Do milk proteins cancel the healthy benefits from nutrients in tea?
To many, the most well-known nutrients in tea are antioxidants. Antioxidants are molecules that effectively react with unstable free radicals before it can damage one’s DNA. It is because of this effect that antioxidants are known to reduce the risk of cancer. However, how one drinks their tea is culturally determined and some have hypothesized that some brewing methods and addition of additives like milk and sugar can cancel out the benefits of antioxidants.
This paper is a brief review of relevant scientific work to address whether or not adding milk or sugar to tea can make the health benefits from drinking tea obsolete.
The interactions between tea antioxidants and milk proteins has been studied since 1963, when it was concluded that milk proteins can bind to tea antioxidants. Since then, other studies have confirmed this conclusion. Because of this milk protein and tea antioxidant binding, many fear that the common (and delicious!) practice of adding milk to tea destroys antioxidants in tea. To test this hypothesis, many scientists have conducted in vitro (out of body) and in vivo (in the body) experiments. In vitro studies commonly used simulated models of the human digestive system to digest tea antioxidants with or without milk. Researchers then took the digested tea or milk tea and added it to a colony of cancer cells (HT29) and had their rate of growth measured. The cancer cell colonies that were exposed to both tea and milk tea had their growth inhibited at similar levels at antioxidant concentrations (0.03 mg/mL) and above (Haratifar 2014). This research may have a conflict of interest since it was funded by the Ontario Dairy Association.
A similar study conducted by Unilever concluded that antioxidants bound to milk proteins were just as bioavailable as unbound antioxidants by measuring antioxidant levels of tea and milk tea after three different stages of digestion (van der Burg-Koorevaar 2011). But again, these findings are suspect since Unilever is a British-Dutch consumer goods company that could benefit from calming fears over milk tea antioxidant levels.
In 2001, a research division in the Netherlands equivalent of the FDA conducted an in vivo study on antioxidant levels in human blood plasma after consuming tea or milk tea. They concluded that drinking both tea and milk tea resulted in similar levels of blood plasma antioxidants (Hollman 2001). Another 2001 study conducted by a food and nutrition company, it was reported that both tea and milk tea digestates inhibited the activity of a known mutagen in a bacterial colony at similar levels (Krul 2001).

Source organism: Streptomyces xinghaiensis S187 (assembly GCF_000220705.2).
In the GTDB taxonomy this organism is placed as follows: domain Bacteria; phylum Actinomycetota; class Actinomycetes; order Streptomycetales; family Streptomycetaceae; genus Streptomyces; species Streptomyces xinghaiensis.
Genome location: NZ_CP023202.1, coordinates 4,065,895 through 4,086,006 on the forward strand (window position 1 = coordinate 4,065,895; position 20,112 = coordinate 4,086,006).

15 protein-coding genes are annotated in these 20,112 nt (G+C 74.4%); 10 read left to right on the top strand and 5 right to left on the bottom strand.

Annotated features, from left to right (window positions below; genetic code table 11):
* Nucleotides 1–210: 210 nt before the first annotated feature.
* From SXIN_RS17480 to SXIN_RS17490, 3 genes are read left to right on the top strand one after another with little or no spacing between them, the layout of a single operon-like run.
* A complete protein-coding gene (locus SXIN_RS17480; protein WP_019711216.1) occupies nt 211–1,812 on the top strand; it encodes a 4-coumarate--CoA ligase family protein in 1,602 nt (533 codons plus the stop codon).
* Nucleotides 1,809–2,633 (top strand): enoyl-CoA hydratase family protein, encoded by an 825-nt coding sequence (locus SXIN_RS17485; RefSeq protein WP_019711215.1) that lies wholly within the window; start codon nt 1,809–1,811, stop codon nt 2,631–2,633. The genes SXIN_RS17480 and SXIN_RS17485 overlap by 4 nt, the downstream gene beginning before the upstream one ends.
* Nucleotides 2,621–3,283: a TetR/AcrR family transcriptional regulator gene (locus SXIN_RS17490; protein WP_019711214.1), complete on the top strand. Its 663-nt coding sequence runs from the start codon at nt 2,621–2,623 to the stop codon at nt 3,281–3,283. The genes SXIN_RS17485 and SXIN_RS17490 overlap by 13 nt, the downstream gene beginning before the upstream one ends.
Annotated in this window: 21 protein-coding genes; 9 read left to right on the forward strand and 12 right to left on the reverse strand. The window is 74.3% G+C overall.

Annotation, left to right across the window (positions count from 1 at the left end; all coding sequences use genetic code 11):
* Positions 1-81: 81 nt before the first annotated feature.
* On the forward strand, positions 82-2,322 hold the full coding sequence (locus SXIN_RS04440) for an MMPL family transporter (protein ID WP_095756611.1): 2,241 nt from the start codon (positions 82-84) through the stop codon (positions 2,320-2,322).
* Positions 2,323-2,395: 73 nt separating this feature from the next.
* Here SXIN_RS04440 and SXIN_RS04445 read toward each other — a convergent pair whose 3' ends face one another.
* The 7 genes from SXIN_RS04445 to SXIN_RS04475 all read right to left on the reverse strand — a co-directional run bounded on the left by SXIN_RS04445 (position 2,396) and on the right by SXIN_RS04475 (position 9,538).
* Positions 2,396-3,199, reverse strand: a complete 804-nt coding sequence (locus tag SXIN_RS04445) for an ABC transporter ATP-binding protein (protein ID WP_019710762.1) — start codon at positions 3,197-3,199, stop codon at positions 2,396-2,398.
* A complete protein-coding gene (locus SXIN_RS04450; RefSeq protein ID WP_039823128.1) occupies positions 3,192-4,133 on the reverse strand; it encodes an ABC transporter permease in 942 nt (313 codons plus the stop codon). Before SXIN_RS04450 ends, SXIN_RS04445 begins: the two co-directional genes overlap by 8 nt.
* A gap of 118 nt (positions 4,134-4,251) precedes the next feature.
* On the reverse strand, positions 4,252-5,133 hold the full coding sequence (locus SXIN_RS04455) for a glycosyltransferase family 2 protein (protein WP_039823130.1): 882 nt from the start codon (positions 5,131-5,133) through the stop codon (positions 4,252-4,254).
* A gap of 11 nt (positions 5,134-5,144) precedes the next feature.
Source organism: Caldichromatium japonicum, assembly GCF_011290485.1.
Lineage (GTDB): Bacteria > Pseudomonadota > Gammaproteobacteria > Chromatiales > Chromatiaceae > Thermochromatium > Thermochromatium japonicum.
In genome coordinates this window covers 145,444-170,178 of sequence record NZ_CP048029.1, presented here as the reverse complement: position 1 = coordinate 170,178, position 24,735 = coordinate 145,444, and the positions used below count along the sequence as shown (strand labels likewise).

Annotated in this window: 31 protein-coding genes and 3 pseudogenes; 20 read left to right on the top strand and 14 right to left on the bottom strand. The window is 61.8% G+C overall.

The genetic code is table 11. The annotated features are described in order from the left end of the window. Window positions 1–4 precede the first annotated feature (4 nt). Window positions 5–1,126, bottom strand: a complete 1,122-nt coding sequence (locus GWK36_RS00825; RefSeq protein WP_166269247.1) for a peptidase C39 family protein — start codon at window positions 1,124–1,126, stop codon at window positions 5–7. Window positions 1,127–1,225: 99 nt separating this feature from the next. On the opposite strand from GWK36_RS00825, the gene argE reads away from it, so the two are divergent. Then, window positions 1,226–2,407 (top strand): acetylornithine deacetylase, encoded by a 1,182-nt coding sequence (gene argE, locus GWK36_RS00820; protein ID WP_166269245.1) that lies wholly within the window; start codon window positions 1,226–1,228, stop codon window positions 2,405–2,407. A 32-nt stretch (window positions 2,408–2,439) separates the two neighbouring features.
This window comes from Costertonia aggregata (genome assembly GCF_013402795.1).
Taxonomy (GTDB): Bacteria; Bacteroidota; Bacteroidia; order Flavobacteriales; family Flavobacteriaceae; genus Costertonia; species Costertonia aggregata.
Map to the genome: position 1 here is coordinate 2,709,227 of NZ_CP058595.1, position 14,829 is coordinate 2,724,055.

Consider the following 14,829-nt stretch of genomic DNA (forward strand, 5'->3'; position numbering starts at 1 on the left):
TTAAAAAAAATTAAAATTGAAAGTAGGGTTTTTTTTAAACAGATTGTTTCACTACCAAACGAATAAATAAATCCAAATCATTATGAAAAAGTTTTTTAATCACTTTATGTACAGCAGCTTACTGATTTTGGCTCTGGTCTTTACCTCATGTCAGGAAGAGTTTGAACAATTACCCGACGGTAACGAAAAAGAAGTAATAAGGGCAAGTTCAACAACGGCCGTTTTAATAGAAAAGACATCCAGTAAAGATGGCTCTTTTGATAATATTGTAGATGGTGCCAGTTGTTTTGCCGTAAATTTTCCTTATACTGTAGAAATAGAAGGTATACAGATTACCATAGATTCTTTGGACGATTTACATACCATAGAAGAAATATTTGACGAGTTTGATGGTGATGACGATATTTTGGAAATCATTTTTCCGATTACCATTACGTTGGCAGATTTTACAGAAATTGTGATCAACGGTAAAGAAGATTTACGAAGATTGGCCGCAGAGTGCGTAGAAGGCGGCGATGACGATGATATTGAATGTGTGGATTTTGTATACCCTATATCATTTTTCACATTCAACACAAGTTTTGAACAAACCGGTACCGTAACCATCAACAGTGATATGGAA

There are some drawbacks to having tea with milk. One in vitro and in vivo study concluded that milk counteracted the beneficial vascular activity of tea (Lorenz 2007). This study was followed up by an in vitro study in 2009 using soy milk instead and reached a similar conclusion (Lorenz 2009). Another study found that consuming green tea helped subjects undergo diet induced thermogenesis (in other words, they burned more calories at a resting heart rate after drinking green tea), consuming green tea with milk had no such effect (Hursel 2011).
All in all, this topic does not have a clear scientific consensus, as is with most foods (like, are eggs good for you or bad for you this year??). That said, scientists do in fact agree that casein proteins that are present in milk do bind to tea antioxidants. Caseins are a particular type of protein that is produced by mammals so it should be absent in soy, almond, and oat milk.
Soy milk has almost as much protein as milk and some of these proteins are suspected to behave similar to casein in binding tea antioxidants. So if you want to ensure you get the most antioxidants out of your tea, I suggest having a green tea with an alternative milk that is low in protein, such as almond milk. Oat milk will have more protein than almond milk, but less than regular milk or soy.
by Stephen Lo, Bobarista and Masters in Chemistry candidate, USF
1. Krul C., Luiten-Schuiten A., Tenfelde A., van Ommen B., Verhagen H., Havenaar R. Antimutagenic activity of green tea and black tea extracts studied in a dynamicin vitro gastrointestinal model. Mutat. Res. 2001;474:71–85.
2. Lorenz M., Jochmann N., von Krosigk A., Martus P., Baumann G., Stangl K., Stangl V. Addition of milk prevents vascular protective effects of tea. Eur. Heart J. 2007;28:219–223.
3. Lorenz, Mario, Karl Stangl, and Verena Stangl. "Vascular effects of tea are suppressed by soy milk." Atherosclerosis 206.1 (2009): 31-32.
4. Haratifar, S., K. A. Meckling, and M. Corredig. "Antiproliferative activity of tea catechins associated with casein micelles, using HT29 colon cancer cells." Journal of dairy science 97.2 (2014): 672-678.
5. van der Burg-Koorevaar, Monique CD, Silvia Miret, and Guus SMJE Duchateau. "Effect of milk and brewing method on black tea catechin bioaccessibility." Journal of agricultural and food chemistry 59.14 (2011): 7752-7758.
6. Hollman P.C., van het Hof K.H., Tijburg L.B., Katan M.B. Addition of milk does not affect the absorption of flavonols from tea in man. Free Radic. Res. 2001;34:297–300
7. Hursel, Rick, and Margriet S. Westerterp-Plantenga. "Consumption of milk-protein combined with green tea modulates diet-induced thermogenesis." Nutrients 3.8 (2011): 725-733.